What is the greatest challenge facing authors, editors and publishers today?
Trade wars increasing the prices of books? Forget about it.
Amazon starting a publishing company? Small potatoes.
Brick & mortar bookstores in peril? Child’s play.
These things are peanuts compared to the REAL issue:
Double or single space after a period.
Raise this question around any author, editor or publisher and you will hear strong opinions, one way or the other. People are not ambiguous about how they feel about this hot-button issue.
Thankfully, we’re here to break it down for you.
Those of us who have been around a while will remember that this issue was not up for debate for decades. We were all taught that there are two spaces between each sentence, no question. We sat in front of our typewriters and pressed that space bar twice, with gusto.
As the millennium came to a close and the typewriter went the way of the dinosaur, replaced by fancy word processors - and then PCs - the issue of how many spaces after a period created a divide that has yet to be fully mended.
Old school authors and editors stuck with tradition and continued to use two spaces. The new guard said this was archaic and wrong, arguing that with all the snazzy new fonts available it made no sense to have that much space between sentences.
“Typing two spaces after a period is totally, completely, utterly, and inarguably wrong,” Farhad Manjoo wrote in Slate in 2011. “You can have my double space when you pry it from my cold, dead hands,” Megan McArdle wrote in the Atlantic the same year.
So where do you turn when you don’t know what to do?
Psychologists, of course.
Psychologies performed studies by measuring the speed at which people could read by clamping their heads into place and measuring eye movements to see which format provided smoother reading – one space or two.
The results showed that two spaces after a period showed smoother eye movement, but not by much.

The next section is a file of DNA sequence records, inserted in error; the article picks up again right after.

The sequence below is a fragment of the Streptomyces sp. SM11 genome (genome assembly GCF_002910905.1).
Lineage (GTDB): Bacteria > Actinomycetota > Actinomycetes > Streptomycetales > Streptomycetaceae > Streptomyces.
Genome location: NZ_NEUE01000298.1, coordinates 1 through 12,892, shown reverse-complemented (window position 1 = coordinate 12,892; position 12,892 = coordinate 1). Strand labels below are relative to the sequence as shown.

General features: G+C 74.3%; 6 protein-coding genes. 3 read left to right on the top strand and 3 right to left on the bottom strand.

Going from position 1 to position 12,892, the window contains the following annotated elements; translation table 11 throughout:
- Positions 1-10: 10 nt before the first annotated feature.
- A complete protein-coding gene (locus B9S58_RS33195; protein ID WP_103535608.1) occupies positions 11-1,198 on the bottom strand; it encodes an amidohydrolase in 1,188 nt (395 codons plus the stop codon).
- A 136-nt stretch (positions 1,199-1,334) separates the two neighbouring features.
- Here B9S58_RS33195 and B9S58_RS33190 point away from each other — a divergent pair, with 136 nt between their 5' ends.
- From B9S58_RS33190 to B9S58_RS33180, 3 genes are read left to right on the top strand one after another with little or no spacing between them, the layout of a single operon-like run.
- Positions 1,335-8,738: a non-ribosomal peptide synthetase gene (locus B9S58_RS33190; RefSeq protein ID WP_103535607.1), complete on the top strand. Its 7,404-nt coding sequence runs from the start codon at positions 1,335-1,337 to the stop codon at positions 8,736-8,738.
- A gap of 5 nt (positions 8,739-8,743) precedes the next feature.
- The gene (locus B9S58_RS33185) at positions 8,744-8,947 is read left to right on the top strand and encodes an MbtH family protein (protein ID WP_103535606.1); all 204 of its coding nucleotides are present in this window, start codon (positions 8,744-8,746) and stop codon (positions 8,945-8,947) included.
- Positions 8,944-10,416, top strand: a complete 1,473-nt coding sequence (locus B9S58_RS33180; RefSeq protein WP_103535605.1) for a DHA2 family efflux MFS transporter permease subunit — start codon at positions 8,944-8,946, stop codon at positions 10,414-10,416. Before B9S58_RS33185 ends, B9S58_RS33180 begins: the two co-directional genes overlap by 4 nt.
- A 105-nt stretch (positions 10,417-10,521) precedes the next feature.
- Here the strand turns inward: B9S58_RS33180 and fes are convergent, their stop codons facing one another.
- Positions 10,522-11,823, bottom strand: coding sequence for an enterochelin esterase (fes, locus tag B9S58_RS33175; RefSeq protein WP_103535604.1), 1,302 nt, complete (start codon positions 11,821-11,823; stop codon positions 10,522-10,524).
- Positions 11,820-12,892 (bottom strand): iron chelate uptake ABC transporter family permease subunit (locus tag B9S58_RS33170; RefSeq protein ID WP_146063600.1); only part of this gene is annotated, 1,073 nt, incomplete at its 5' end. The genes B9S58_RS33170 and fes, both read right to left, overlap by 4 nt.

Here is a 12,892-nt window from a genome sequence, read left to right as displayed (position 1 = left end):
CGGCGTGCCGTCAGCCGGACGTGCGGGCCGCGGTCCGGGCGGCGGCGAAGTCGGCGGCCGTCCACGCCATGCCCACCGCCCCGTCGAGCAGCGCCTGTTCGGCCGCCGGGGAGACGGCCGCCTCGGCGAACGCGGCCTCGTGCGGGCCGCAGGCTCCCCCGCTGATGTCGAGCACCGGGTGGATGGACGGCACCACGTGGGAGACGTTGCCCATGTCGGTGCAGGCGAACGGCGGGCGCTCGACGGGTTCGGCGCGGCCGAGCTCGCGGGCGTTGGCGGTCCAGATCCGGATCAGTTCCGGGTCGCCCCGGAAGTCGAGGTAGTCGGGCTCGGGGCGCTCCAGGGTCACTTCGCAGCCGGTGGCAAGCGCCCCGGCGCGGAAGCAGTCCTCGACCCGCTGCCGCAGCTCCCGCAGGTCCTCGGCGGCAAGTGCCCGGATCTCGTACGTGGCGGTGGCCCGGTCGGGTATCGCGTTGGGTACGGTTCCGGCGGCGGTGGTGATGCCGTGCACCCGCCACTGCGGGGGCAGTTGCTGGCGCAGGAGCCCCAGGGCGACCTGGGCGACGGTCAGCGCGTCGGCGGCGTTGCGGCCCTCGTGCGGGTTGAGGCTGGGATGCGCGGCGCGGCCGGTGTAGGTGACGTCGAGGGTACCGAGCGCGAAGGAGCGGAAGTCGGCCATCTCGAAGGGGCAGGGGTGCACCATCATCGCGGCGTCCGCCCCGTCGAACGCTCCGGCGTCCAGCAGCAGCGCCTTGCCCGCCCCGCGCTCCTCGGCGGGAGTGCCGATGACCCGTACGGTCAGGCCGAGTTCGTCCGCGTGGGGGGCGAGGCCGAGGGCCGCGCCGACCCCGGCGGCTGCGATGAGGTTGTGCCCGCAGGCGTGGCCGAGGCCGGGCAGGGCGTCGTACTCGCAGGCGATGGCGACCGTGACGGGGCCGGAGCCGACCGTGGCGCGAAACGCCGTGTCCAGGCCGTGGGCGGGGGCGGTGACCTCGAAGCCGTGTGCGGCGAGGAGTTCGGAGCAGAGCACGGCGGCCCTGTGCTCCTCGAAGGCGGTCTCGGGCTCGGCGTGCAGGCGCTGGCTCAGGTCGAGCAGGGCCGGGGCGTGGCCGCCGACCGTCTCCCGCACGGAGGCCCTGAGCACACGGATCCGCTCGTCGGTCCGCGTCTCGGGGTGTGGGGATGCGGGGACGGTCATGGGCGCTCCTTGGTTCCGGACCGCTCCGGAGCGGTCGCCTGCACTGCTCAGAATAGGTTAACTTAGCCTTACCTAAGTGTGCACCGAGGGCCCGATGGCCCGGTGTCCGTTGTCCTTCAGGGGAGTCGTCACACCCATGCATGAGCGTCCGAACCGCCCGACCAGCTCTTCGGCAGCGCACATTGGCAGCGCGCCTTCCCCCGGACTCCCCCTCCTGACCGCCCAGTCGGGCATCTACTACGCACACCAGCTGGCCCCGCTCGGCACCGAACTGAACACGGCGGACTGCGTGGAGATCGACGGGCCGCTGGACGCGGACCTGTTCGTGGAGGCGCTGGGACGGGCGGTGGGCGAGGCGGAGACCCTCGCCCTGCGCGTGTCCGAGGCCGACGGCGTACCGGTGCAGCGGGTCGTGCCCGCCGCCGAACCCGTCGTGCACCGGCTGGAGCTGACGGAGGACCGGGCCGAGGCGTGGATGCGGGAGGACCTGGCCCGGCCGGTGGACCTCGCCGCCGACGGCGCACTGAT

This left the door open for other studies to argue that the advantage was so slight that it’s negligible, and one-space purists refused to conform.
Plus, they argued, it depends on the font. The aforementioned study was done using old-school courier font, which most resembles typewriters.
So, researchers Rebecca L. Johnson, Becky Bui and Lindsay L. Schmitt rounding up a study group of students and some eye-tracking equipment and set out to settle the issue. Again.
When a short paragraph was dictated to the (young) students to see how they naturally typed, 21 of the 60 students were two-spacers, and the rest - the majority - were one-spacers.
These same researchers then tracked how smoothly the students read text and used an Eyelink 1000 to record where they looked as they silently read 20 paragraphs written in a variety of styles, including one-space, two-space, and other combinations like two spaces after a comma.
Two spaces after the period work better.
Does this settle the debate? The answer is frustrating: perhaps. People don’t change habits – or their minds – easily, so one-space purists continued one-spacing their way through life, and two-spacers kept two-spacing away.
To further complicate this issue, we can add peer pressure to the mix. With emails and texts and social media posts all written with one-space after a period, what’s a person to do?
We all want to fit in, so inevitably most people use a single space. It just started to look weird with two spaces. The two-spacers began to give in, grumbling all the way.
We promised to break it down for you, and we did, but we are still left scratching our heads. In single spaces.
What is your opinion on this issue? Let us know in the comments. We could use the help.
This essay is part of a series on hot-button editorial issues faced today. Next up in the series? The Oxford comma.